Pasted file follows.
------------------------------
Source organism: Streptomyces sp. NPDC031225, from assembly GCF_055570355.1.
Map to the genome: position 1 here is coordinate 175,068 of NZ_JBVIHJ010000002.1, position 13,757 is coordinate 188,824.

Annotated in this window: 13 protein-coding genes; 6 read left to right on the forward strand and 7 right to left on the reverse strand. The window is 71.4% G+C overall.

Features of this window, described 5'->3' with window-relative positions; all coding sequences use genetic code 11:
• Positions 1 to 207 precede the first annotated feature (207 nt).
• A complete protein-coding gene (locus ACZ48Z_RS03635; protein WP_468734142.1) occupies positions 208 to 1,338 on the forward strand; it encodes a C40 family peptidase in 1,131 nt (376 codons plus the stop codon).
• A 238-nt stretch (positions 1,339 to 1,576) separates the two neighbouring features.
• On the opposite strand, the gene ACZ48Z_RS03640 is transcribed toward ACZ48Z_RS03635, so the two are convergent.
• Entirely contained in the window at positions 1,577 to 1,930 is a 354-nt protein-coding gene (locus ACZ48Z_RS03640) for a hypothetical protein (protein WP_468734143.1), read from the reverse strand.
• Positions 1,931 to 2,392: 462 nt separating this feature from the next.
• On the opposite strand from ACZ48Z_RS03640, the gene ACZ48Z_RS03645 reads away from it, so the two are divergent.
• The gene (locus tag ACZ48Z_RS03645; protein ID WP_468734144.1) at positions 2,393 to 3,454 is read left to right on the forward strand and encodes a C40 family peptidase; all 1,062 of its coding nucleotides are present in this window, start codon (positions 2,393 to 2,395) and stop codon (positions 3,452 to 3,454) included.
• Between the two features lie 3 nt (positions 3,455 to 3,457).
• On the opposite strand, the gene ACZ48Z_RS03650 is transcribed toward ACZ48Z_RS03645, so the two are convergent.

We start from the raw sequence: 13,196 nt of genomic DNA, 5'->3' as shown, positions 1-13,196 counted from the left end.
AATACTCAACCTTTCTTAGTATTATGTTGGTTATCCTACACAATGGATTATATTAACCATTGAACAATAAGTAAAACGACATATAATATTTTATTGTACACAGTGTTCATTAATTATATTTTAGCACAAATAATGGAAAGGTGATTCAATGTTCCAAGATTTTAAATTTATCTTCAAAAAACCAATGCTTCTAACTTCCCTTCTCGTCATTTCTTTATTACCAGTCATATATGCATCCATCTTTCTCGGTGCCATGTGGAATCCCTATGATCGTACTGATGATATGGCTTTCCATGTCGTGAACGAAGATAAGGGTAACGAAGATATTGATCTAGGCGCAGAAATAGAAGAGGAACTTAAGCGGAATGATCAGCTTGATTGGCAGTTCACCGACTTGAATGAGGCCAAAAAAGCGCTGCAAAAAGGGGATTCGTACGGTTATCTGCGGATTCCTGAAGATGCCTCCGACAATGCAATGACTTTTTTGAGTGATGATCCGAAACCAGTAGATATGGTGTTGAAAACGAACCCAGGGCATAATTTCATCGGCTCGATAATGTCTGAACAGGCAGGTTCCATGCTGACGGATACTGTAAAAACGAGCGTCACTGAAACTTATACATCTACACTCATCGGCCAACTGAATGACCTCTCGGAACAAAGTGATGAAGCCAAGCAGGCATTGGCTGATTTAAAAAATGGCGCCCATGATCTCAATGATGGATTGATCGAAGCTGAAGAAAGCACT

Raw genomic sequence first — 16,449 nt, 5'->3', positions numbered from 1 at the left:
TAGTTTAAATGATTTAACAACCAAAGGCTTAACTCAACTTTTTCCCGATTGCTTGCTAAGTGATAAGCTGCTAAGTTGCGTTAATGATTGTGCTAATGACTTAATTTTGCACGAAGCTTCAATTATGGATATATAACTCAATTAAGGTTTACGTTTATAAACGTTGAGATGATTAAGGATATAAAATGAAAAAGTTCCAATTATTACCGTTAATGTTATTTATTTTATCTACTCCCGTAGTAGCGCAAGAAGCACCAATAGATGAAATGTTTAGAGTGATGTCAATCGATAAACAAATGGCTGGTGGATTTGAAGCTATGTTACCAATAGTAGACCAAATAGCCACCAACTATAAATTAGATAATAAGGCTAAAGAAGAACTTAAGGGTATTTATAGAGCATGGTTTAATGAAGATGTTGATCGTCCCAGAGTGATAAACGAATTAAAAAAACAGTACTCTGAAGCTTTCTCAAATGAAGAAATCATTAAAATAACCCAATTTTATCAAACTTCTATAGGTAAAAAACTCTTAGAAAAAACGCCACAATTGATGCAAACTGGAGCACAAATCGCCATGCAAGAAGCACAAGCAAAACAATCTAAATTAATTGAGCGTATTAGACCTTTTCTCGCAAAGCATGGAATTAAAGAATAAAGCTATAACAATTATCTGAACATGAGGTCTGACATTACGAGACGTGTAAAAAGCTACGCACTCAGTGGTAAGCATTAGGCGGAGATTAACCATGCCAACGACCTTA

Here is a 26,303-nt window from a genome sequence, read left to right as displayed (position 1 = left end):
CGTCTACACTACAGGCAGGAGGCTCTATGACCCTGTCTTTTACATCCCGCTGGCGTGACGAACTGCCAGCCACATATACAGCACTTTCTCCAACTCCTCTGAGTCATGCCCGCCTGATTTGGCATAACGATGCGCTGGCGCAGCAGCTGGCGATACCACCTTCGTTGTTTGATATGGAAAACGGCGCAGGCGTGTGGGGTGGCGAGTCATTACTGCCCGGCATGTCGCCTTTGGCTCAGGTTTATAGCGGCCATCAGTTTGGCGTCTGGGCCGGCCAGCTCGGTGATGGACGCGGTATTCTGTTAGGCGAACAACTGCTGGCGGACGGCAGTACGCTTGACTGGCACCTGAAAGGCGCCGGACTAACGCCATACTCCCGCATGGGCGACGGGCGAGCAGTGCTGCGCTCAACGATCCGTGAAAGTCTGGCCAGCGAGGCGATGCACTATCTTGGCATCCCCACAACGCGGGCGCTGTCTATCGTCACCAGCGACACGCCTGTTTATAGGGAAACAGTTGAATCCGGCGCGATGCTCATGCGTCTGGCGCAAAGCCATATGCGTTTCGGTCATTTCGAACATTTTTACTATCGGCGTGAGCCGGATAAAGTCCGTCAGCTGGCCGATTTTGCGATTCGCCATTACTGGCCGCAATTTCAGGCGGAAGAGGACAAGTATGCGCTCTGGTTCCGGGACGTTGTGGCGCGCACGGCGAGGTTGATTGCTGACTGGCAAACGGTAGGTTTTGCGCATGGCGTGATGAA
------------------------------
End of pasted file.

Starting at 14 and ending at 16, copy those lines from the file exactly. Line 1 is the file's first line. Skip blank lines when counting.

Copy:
• On the opposite strand, the gene ACZ48Z_RS03650 is transcribed toward ACZ48Z_RS03645, so the two are convergent.

We start from the raw sequence: 13,196 nt of genomic DNA, 5'->3' as shown, positions 1-13,196 counted from the left end.
AATACTCAACCTTTCTTAGTATTATGTTGGTTATCCTACACAATGGATTATATTAACCATTGAACAATAAGTAAAACGACATATAATATTTTATTGTACACAGTGTTCATTAATTATATTTTAGCACAAATAATGGAAAGGTGATTCAATGTTCCAAGATTTTAAATTTATCTTCAAAAAACCAATGCTTCTAACTTCCCTTCTCGTCATTTCTTTATTACCAGTCATATATGCATCCATCTTTCTCGGTGCCATGTGGAATCCCTATGATCGTACTGATGATATGGCTTTCCATGTCGTGAACGAAGATAAGGGTAACGAAGATATTGATCTAGGCGCAGAAATAGAAGAGGAACTTAAGCGGAATGATCAGCTTGATTGGCAGTTCACCGACTTGAATGAGGCCAAAAAAGCGCTGCAAAAAGGGGATTCGTACGGTTATCTGCGGATTCCTGAAGATGCCTCCGACAATGCAATGACTTTTTTGAGTGATGATCCGAAACCAGTAGATATGGTGTTGAAAACGAACCCAGGGCATAATTTCATCGGCTCGATAATGTCTGAACAGGCAGGTTCCATGCTGACGGATACTGTAAAAACGAGCGTCACTGAAACTTATACATCTACACTCATCGGCCAACTGAATGACCTCTCGGAACAAAGTGATGAAGCCAAGCAGGCATTGGCTGATTTAAAAAATGGCGCCCATGATCTCAATGATGGATTGATCGAAGCTGAAGAAAGCACT